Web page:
The benefit of hindsight which translates as 20:20 vision compels us to recognise and acknowledge that President Donald Trump’s foes predate his election as the President of the most powerful nation on earth.
Here is the health hazard warning and witness statement filed by 76 year-old left-wing Democratic Senator Bernie Sanders of Vermont who would (had he been able to beat Hilary Clinton) probably have beaten Trump:
“During his campaign, Trump said some very interesting things. Unfortunately, his policies have been diametrically in opposition to what he said. I think essentially he lied on almost every major issue. And the clearest examples are the two major proposals in the last month, the healthcare proposal and, even worse, the budget. Trump’s proposed budget is the most outrageous transfer of wealth from working people to the top 1 per cent that we have ever seen. It’s a budget that’s not going to go anyplace.”
He went on to say: [On the front page of Financial Times]:
“No, I think Trump is actually quite smart — in his own way and for his own reasons. He may not know a lot about foreign policy or healthcare, but he is not a dumb man by any means. I think what Trump is doing is filling the agenda of people like the Koch brothers: essentially doing away with every major programme passed since Franklin D Roosevelt that would help working people, the elderly, children, the sick and the poor, and at the same time providing massive tax breaks to the rich and large corporations. In this budget, Trump did not propose cuts to social security [the American retirement programme], but I have zero doubt that will be coming down the pike.”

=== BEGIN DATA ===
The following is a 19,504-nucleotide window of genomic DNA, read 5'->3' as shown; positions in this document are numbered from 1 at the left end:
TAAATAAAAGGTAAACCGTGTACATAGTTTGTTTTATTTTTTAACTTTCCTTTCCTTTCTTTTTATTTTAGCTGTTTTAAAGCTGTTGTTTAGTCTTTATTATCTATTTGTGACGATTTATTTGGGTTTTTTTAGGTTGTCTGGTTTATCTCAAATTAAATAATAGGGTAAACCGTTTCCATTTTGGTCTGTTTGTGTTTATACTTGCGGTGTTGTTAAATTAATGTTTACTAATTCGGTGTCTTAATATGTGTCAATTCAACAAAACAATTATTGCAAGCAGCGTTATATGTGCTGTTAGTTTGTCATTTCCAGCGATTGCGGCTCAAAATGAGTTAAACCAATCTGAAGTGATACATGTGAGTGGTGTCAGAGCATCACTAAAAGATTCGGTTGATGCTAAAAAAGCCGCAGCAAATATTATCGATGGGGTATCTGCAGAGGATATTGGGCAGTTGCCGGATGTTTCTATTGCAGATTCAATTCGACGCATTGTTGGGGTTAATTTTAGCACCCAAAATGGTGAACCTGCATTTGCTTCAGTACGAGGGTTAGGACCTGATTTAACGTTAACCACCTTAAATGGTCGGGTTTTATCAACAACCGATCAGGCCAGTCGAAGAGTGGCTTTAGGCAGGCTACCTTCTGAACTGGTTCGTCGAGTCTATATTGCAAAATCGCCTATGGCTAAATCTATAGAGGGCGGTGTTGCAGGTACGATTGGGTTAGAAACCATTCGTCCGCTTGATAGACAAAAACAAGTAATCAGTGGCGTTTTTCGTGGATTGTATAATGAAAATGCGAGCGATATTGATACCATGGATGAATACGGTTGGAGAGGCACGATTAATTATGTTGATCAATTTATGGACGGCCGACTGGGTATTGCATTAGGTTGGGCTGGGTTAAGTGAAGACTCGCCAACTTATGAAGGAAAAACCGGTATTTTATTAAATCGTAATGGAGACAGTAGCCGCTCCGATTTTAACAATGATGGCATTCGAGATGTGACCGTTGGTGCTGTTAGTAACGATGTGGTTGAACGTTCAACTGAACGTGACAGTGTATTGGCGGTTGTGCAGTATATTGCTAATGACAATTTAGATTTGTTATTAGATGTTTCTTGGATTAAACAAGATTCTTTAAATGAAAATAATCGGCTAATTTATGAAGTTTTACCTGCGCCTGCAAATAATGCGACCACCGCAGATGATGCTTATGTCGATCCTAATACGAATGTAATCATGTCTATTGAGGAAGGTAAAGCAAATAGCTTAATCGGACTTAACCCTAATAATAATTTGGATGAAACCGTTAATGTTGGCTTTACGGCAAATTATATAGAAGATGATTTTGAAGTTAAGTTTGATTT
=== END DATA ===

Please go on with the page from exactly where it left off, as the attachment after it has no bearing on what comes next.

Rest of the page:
Sanders considers today’s Republicans an “extreme right” party. In the past, he says, “centre-right” Republicans such as Dwight D Eisenhower competed with conservative Republicans. “What you have now are, in a sense, right-wing Republicans competing with extreme right-wing Republicans.” Still, he adds: “A lot of Republicans in the House and Senate are not indecent human beings.
Such as who?
“I don’t want to get into names. I’ll get them into trouble. You see people like John McCain speaking out on this or that issue.”
“Here’s what I think is going on. If you were to tell Americans that if you are 70 and the doctor diagnoses you with cancer, that there should not be a healthcare programme to protect you, 90 per cent of people say, ‘You’re out of your mind, you want to get rid of Medicare? What are you talking about? You want to get rid of federal aid to education? That’s nonsense.”
“Many Americans simply do not know that the social welfare system in America is so much weaker than in Europe. It has a lot to do with corporate media, has a lot to do with a two-party system which doesn’t really ask hard questions. Do you know how much it costs to go to university here (in Britain), where we sit right now? It’s free. Do you think people in the US know that? People will be going, ‘Oh, Bernie, you’re radical.’ No. Much of what I propose is already in existence in many countries.”
“The younger generation in America is the least prejudiced in terms of race, gender and homophobia. It is a very open generation, a bright generation, a generation that I believe is prepared to think big and not just nibble around the edges.”